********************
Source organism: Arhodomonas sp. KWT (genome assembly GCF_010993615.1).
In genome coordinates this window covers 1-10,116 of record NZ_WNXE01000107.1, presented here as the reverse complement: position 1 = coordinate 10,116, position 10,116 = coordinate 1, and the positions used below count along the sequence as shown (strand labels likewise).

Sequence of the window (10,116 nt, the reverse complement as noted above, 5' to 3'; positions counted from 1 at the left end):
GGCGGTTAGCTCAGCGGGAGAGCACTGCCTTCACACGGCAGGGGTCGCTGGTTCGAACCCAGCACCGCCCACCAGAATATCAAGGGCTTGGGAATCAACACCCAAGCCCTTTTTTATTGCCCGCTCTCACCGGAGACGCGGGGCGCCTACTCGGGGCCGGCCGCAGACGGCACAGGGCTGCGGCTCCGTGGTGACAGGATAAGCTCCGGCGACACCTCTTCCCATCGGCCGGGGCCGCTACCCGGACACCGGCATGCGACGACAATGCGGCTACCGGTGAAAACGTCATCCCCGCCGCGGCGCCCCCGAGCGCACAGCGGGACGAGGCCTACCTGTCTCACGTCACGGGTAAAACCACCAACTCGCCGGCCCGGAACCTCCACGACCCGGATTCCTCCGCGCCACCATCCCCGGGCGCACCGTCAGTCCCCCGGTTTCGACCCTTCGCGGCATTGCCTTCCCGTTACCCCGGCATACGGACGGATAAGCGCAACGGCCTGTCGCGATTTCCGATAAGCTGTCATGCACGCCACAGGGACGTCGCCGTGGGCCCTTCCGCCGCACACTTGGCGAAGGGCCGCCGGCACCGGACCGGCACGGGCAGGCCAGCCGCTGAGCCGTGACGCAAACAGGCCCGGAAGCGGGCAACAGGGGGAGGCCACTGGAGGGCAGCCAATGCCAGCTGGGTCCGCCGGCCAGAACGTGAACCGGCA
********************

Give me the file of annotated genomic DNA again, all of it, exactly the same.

Source organism: Arhodomonas sp. KWT (genome assembly GCF_010993615.1).
In genome coordinates this window covers 1-10,116 of record NZ_WNXE01000107.1, presented here as the reverse complement: position 1 = coordinate 10,116, position 10,116 = coordinate 1, and the positions used below count along the sequence as shown (strand labels likewise).

Sequence of the window (10,116 nt, the reverse complement as noted above, 5' to 3'; positions counted from 1 at the left end):
GGCGGTTAGCTCAGCGGGAGAGCACTGCCTTCACACGGCAGGGGTCGCTGGTTCGAACCCAGCACCGCCCACCAGAATATCAAGGGCTTGGGAATCAACACCCAAGCCCTTTTTTATTGCCCGCTCTCACCGGAGACGCGGGGCGCCTACTCGGGGCCGGCCGCAGACGGCACAGGGCTGCGGCTCCGTGGTGACAGGATAAGCTCCGGCGACACCTCTTCCCATCGGCCGGGGCCGCTACCCGGACACCGGCATGCGACGACAATGCGGCTACCGGTGAAAACGTCATCCCCGCCGCGGCGCCCCCGAGCGCACAGCGGGACGAGGCCTACCTGTCTCACGTCACGGGTAAAACCACCAACTCGCCGGCCCGGAACCTCCACGACCCGGATTCCTCCGCGCCACCATCCCCGGGCGCACCGTCAGTCCCCCGGTTTCGACCCTTCGCGGCATTGCCTTCCCGTTACCCCGGCATACGGACGGATAAGCGCAACGGCCTGTCGCGATTTCCGATAAGCTGTCATGCACGCCACAGGGACGTCGCCGTGGGCCCTTCCGCCGCACACTTGGCGAAGGGCCGCCGGCACCGGACCGGCACGGGCAGGCCAGCCGCTGAGCCGTGACGCAAACAGGCCCGGAAGCGGGCAACAGGGGGAGGCCACTGGAGGGCAGCCAATGCCAGCTGGGTCCGCCGGCCAGAACGTGAACCGGCA